PEr FYI

February 17, 2019

Ee Ji Ban, Melaka…a pleasant surprise

Ask someone to name a typical Melaka food and even a Singaporean will likely suggest chicken ball rice. (otherwise also known as chicken rice ball): fragrant chicken rice you know and love shaped into cute little golf ball sizes. In the entire state of Melaka, only one is halal certified – Ee Ji Ban.

Although I’m generally not a fan of halal Chinese food, I was pleasantly surpised and impressed with the excellent flavor and texture of the rice and dishes. It was busy and almost full when we arrived for dinner which we took to be a good sign. In addition to chicken rice balls, the menu offers nyonya delicacies. The sambal sotong (squid cooked in chili paste) is a crowd-pleaser if you fancy something with extra heat.

It is official, and who knew it: halal chicken rice ball is a thing. This is the true truth as I say it as it is…

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August 24, 2018

The Halal Guys, New York…great street meat

A food cart under umbrellas in can’t-miss yellow and red serving platters of halal lamb and chicken on 53rd and 6th in the Big Apple with never-ending lines that reeled down the block.

Your options are “chicken,” “lamb,” or “combo”. Lamb, roasted on a rotating spit and chopped to bits before a final crisping on a flat-top grill; chicken, simply grilled; falafel. The juicy lamb is the draw, sharply seasoned, with just enough melting fat. You want that as a sandwich or over rice? I chose sandwich. The secret “white” sauce is a must.

But take that white sauce away, and I don’t really get what the big deal is. This is the true truth as I say it as it is…

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March 3, 2018

Sari Ratu, Jakarta…simply too many dishes to choose from!

Immediately after I enter the place, sit down, a lot of dishes were served on my table a minute later.

Classic Padang style, meant putting a bunch of plates or bowls bearing different types of dishes on the table, allowing you to choose what you want. You can choose from beef, lamb, chicken, or sambal-swathed hard-boiled eggs to top your rice; Indonesia’s greatest hits: beef rendang, a spicy (an easy-to-abuse adjective around an Indonesian table), ayam gulag (special chicken in Indonesia curry) and Udang super (lobster) were my favorites. Portions are smallish (not that you can complain about much at this price) because the meat or vegetables are there as an accent, to flavor the rice. If you need something to quench the fire, order one of the Indonesian milk drinks, made with unlikely combinations like milk, grenadine-like syrup and avocado. Or grab a box of Teh Botol, a sweetened dark tea drink.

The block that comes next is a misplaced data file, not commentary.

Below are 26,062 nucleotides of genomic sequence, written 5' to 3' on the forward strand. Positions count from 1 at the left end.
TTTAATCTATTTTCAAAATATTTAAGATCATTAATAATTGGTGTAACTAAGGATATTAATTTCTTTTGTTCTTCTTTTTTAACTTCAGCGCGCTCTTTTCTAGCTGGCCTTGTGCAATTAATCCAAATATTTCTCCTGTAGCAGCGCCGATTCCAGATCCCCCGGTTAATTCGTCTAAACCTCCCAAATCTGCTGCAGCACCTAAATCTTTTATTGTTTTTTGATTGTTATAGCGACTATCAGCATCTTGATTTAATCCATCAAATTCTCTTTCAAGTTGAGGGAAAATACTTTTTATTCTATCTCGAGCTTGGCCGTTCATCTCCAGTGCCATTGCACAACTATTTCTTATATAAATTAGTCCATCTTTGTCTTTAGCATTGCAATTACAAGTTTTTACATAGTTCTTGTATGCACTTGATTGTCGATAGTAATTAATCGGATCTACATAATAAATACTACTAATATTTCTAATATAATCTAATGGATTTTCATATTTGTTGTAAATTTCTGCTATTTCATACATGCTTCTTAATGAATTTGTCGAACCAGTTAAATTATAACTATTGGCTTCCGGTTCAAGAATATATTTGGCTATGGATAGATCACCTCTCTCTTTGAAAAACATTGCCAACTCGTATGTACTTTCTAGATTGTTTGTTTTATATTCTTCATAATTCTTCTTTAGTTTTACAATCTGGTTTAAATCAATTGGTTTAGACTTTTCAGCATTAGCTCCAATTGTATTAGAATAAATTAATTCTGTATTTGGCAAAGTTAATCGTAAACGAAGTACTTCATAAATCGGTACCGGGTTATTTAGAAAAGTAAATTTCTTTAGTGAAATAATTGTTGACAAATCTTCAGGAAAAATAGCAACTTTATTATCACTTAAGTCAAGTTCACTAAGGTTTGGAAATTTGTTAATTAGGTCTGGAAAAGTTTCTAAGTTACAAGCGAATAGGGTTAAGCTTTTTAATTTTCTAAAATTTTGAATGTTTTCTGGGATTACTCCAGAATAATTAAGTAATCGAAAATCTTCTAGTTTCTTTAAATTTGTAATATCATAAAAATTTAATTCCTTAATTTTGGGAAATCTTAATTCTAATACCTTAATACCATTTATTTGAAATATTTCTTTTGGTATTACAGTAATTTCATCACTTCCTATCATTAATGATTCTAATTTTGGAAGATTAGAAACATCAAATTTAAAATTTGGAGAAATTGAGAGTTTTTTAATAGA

You don’t have to eat everything they put on the table. You won’t be charged for what you don’t eat. Untouched platters are taken away and served to other guests. Not everybody will think this is a sanitary way to serve food. Your dish may have visited a number of other tables before it lands on yours.

Cholesterol levels be damned. This is the true truth as I say it as it is…

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February 26, 2017

Restoran Ming Huat, Melaka …mee kahwin is a mash-up you don’t want to miss

Mee kahwin, crudely translated is married noodles. It is – excuse me while I use the f-word – a fusion dish. The dish may sound frighteningly exotic and confused, but the marriage of mee rebus and Indian rojak has innate cohesion.

The mee kahwin here at one of the stalls at Restaurant Ming Huat is well executed, inventive Malay cooking served with sweet, sour, salty, spicy and peanuty flavour combinations. Yellow noodles are topped with taukua (fried beancurd), hard-boiled egg, potato cubes, fresh bean sprouts, crunchy cucur udang (prawn fritters), and cut green chillies, bathed in generous ladles the lip-smacking gravy.

It’s a mash-up you don’t want to miss. This is the true truth as I say it as it is…

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